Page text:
Success of “Unsuccessful” Launch

16 04 2012

It seems that on 13 April North Korea has deliberately aborted the launch of its Unha-3 rocket by letting the first stage of the booster to blow up just one minute after the lift-off. By so doing, the DPRK has avoided the situation where it would have been shot down by South Korean or Japanese anti-missile defense (despite serious doubts about their capability to do so).

North Korea lives in a virtual reality. It is a revolutionary state where nothing changes. It is officially ruled by the deceased leaders. And its people continue to suffer from the shortages of food and energy but claim they do not envy anyone.

The controlled detonation of the booster could be the face-saving exercise – a better option compared to the potential embarrassment which would have been caused by Japan or S.Korea’s anti-missile defense forces. Surely, something went wrong in the first seconds after the lift-off and the Central Control Room must have decided to abort the flight of Unha-3 after one minute of the flight.

As the result, everyone will stay safe and happy: rocket scientists in Pyongyang have learnt more about their project, conservative politicians in Seoul and Tokyo are celebrating the victory, and the Obama administration does not look soft on North Korea any more. Even Moscow and Beijing may now feel reliefed that North Korea does not pose as much threat to the neighbors as it had been anticipated before the launch. And the people of North Korea, while being informed that Juche-style science and technology is the best, are even more consolidated around the Young General.

Kim Jong Un taking Pyongyang down lonely path

(by William Choong, The Straits Times, 14-04-2012) North Korea, hosting nearly three dozen foreign journalists on a rare media visit this week, has sought to sell them two hoary chestnuts.

Pyongyang has the right to launch a peaceful satellite, the journalists are told, and a successful launch will further its aim of becoming a “strong and prosperous” nation. Yesterday, however, the chestnuts were roasted rather than toasted.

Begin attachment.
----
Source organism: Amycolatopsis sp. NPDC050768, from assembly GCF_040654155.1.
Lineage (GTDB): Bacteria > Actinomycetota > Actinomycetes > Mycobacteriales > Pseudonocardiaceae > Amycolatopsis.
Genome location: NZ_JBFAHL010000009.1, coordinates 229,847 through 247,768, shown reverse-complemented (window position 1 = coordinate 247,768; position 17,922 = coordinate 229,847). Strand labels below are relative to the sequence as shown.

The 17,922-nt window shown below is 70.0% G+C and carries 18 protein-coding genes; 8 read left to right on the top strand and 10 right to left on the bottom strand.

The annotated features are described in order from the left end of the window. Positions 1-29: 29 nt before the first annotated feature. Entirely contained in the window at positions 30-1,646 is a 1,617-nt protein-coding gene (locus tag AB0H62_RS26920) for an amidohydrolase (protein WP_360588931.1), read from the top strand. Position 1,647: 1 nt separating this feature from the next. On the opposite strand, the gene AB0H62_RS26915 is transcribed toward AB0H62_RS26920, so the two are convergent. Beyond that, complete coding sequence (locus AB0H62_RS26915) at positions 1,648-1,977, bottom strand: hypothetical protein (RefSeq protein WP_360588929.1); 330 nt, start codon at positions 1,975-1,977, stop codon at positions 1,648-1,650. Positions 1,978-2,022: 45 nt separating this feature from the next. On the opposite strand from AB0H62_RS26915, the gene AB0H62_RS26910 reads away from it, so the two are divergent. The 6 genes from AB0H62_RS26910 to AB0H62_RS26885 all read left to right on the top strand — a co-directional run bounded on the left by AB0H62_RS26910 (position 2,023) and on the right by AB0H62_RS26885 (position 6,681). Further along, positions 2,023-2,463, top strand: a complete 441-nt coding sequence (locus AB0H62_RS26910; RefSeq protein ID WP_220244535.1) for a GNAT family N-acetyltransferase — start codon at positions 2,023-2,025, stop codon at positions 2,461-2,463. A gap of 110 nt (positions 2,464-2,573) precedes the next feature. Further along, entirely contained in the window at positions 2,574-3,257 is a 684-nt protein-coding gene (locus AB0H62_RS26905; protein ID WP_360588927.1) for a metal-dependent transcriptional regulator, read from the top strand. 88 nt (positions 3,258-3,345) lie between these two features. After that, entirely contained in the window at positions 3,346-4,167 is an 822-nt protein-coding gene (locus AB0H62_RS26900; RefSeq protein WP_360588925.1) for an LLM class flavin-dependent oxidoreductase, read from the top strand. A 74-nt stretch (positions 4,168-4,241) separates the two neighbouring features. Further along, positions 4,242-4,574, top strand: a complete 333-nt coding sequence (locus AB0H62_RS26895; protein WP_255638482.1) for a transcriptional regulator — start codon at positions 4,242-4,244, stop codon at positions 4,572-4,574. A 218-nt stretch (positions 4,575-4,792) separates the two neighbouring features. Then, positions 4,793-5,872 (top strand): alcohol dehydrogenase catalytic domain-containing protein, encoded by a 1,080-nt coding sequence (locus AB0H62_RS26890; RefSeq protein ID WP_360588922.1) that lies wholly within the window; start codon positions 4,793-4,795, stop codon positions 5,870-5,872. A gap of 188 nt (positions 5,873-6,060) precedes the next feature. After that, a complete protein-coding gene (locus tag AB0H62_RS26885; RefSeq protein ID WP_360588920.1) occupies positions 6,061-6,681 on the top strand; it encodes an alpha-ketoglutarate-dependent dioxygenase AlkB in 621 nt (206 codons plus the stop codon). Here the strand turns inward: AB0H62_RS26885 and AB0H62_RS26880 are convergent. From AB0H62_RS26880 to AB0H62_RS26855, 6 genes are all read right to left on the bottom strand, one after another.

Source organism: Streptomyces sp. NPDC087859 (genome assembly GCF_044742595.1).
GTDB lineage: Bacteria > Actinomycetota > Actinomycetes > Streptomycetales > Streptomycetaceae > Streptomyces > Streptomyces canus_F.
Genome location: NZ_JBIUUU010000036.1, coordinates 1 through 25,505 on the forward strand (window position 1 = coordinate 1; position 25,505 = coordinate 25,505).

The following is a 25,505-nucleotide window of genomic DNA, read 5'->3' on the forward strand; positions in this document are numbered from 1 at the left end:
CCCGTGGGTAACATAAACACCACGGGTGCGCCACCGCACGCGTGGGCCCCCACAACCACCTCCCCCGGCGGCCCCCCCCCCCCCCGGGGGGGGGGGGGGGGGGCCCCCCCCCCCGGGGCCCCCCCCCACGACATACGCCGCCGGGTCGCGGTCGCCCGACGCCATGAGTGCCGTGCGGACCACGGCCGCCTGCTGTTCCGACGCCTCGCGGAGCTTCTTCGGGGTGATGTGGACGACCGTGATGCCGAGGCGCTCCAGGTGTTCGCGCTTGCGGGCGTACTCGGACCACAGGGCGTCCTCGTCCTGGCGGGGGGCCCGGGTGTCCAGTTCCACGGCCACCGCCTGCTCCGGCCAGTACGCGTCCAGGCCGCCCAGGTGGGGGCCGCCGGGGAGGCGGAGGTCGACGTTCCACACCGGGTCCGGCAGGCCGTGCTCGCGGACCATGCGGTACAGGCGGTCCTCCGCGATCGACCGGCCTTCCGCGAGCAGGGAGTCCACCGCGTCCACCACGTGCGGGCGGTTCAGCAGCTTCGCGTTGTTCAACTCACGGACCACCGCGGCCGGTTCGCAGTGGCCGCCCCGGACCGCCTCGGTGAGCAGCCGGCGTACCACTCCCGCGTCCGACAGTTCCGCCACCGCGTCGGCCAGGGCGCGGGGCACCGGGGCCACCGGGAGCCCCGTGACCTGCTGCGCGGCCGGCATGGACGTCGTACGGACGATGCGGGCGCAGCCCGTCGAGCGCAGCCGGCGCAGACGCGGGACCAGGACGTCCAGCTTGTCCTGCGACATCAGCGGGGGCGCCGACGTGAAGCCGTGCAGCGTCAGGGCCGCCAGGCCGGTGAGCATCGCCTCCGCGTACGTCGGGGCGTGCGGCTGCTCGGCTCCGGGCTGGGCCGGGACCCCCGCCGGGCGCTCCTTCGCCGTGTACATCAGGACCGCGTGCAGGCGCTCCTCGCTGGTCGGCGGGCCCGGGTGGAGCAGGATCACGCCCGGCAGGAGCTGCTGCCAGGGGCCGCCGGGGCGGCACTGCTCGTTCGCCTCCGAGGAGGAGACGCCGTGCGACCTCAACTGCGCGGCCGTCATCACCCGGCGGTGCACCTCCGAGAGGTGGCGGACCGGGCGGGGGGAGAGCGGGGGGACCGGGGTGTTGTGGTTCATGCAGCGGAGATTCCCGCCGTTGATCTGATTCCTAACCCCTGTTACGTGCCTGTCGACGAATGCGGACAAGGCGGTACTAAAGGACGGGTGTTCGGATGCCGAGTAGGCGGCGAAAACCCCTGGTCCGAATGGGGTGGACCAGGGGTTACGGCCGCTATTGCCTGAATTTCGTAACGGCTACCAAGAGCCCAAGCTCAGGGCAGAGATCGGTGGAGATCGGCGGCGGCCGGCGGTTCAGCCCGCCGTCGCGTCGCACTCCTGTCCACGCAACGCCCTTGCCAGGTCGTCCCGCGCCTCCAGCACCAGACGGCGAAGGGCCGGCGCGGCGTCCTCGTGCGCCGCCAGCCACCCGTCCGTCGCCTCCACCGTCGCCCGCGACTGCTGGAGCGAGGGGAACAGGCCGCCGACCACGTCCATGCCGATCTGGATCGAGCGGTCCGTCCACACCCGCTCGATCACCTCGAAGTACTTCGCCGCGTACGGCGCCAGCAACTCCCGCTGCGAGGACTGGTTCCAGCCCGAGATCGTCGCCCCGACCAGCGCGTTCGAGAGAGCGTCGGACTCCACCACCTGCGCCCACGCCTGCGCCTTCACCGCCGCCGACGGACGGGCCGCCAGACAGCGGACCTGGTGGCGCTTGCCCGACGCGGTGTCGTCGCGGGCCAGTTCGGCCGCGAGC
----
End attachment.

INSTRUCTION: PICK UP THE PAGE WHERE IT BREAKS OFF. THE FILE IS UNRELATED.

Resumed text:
The Unha-3 rocket splashed into the Yellow Sea after a minute of powered flight. Ironically, an Associated Press journalist tweeted from Pyongyang that a traditional Korean folk song, Roasted Chestnuts, was being played on state television at the time of the launch.

The launch, not unexpectedly, drew strong condemnation from many countries, which stressed that it was a cover for a ballistic missile test. For the first time, Pyongyang – to its credit – admitted that the launch failed. In 1998 and 2009, it insisted that satellites had been lofted into orbit when in fact they had not.

Pyongyang’s insistence on pushing through with the launch has rallied the global community, which has been seeking to manage its missile and nuclear programmes for more than two decades.

“They want to show the world that they are capable of developing a long-range ballistic missile,” Dr Andrei Lankov, an associate professor at Kookmin University in Seoul, told Bloomberg News. “It has not happened. So this will decrease the efficiency of their blackmail diplomacy.”

The five permanent members of the United Nations Security Council – Britain, China, France, Russia and the United States – have held informal talks, according to an Agence France-Presse report, and the council is expected to issue a statement to condemn the North’s latest act. The US, South Korea and Japan called the launch a “provocative act”. Even Russia, an old ally of North Korea, has said that the launch was in breach of UN resolutions which imposed sanctions after Pyongyang’s first two nuclear tests in 2006 and 2009.

Yesterday’s launch – Pyongyang’s third test of a space rocket since 1998 – would accelerate joint efforts by the US, Japan and South Korea to build missile defences. This would blunt the North’s missile threat and impact China’s relatively small arsenal of nuclear weapons. China, a long-time ally of North Korea, said it was “very concerned” by the launch and that all efforts should be made to defuse tensions. But even Beijing would be hard-pressed to maintain its support for Pyongyang.

More importantly, Pyongyang under new leader Kim Jong Un seems to be on a path that will leave it increasingly isolated. News reports said that the North might proceed with a third nuclear test to make up for yesterday’s humiliation.

Mark Fitzpatrick, a non-proliferation expert at the London-based International Institute for Strategic Studies, said the failed flight would still provide North Korea with information necessary for missile development. “Unless the North Koreans are deterred or otherwise dissuaded, they probably will eventually meet their goal of developing a long-range missile,” he said.

Taken together, however, a third nuclear test and the development of long-range missiles would only accentuate Pyongyang’s isolation. In the long term, the global community will have to play the same old waiting game. The Americans call this “strategic patience”, or waiting for North Korea to either implode or effect a change of heart.